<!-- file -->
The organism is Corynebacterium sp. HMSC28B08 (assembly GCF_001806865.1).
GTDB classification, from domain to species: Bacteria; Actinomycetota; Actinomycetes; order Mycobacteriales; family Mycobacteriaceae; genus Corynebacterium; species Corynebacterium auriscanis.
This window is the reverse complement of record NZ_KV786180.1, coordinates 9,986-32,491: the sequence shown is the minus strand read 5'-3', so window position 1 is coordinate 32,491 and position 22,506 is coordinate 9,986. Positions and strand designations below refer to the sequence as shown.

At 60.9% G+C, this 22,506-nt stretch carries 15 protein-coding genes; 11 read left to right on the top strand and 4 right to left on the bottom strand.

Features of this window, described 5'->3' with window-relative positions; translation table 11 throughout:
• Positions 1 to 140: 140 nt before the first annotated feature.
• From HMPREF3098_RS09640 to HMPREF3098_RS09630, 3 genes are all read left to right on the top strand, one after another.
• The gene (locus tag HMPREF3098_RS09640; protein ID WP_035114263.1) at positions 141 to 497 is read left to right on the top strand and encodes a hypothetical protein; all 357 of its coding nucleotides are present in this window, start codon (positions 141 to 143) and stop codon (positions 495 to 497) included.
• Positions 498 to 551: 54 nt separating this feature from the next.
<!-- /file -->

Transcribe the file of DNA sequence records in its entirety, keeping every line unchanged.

The organism is Corynebacterium sp. HMSC28B08 (assembly GCF_001806865.1).
GTDB classification, from domain to species: Bacteria; Actinomycetota; Actinomycetes; order Mycobacteriales; family Mycobacteriaceae; genus Corynebacterium; species Corynebacterium auriscanis.
This window is the reverse complement of record NZ_KV786180.1, coordinates 9,986-32,491: the sequence shown is the minus strand read 5'-3', so window position 1 is coordinate 32,491 and position 22,506 is coordinate 9,986. Positions and strand designations below refer to the sequence as shown.

At 60.9% G+C, this 22,506-nt stretch carries 15 protein-coding genes; 11 read left to right on the top strand and 4 right to left on the bottom strand.

Features of this window, described 5'->3' with window-relative positions; translation table 11 throughout:
• Positions 1 to 140: 140 nt before the first annotated feature.
• From HMPREF3098_RS09640 to HMPREF3098_RS09630, 3 genes are all read left to right on the top strand, one after another.
• The gene (locus tag HMPREF3098_RS09640; protein ID WP_035114263.1) at positions 141 to 497 is read left to right on the top strand and encodes a hypothetical protein; all 357 of its coding nucleotides are present in this window, start codon (positions 141 to 143) and stop codon (positions 495 to 497) included.
• Positions 498 to 551: 54 nt separating this feature from the next.